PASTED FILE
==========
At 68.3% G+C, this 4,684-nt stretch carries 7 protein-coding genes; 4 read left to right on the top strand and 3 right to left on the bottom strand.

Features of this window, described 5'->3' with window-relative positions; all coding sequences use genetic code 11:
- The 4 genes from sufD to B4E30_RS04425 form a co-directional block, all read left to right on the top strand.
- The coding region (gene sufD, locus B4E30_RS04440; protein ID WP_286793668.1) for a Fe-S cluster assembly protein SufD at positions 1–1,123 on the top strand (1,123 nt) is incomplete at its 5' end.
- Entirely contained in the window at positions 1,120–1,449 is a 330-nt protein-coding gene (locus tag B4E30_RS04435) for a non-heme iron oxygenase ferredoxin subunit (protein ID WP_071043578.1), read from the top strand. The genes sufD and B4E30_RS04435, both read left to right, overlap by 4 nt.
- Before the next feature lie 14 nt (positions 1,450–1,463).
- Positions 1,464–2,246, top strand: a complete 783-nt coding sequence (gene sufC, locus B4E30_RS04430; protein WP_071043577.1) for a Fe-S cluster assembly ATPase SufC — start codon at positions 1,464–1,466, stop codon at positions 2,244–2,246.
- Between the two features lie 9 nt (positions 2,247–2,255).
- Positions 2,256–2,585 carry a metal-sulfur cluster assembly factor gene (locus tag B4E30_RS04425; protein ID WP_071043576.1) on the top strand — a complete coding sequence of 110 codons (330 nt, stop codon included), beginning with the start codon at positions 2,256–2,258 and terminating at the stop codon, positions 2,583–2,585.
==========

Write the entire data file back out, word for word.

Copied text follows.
At 68.3% G+C, this 4,684-nt stretch carries 7 protein-coding genes; 4 read left to right on the top strand and 3 right to left on the bottom strand.

Features of this window, described 5'->3' with window-relative positions; all coding sequences use genetic code 11:
- The 4 genes from sufD to B4E30_RS04425 form a co-directional block, all read left to right on the top strand.
- The coding region (gene sufD, locus B4E30_RS04440; protein ID WP_286793668.1) for a Fe-S cluster assembly protein SufD at positions 1–1,123 on the top strand (1,123 nt) is incomplete at its 5' end.
- Entirely contained in the window at positions 1,120–1,449 is a 330-nt protein-coding gene (locus tag B4E30_RS04435) for a non-heme iron oxygenase ferredoxin subunit (protein ID WP_071043578.1), read from the top strand. The genes sufD and B4E30_RS04435, both read left to right, overlap by 4 nt.
- Before the next feature lie 14 nt (positions 1,450–1,463).
- Positions 1,464–2,246, top strand: a complete 783-nt coding sequence (gene sufC, locus B4E30_RS04430; protein WP_071043577.1) for a Fe-S cluster assembly ATPase SufC — start codon at positions 1,464–1,466, stop codon at positions 2,244–2,246.
- Between the two features lie 9 nt (positions 2,247–2,255).
- Positions 2,256–2,585 carry a metal-sulfur cluster assembly factor gene (locus tag B4E30_RS04425; protein ID WP_071043576.1) on the top strand — a complete coding sequence of 110 codons (330 nt, stop codon included), beginning with the start codon at positions 2,256–2,258 and terminating at the stop codon, positions 2,583–2,585.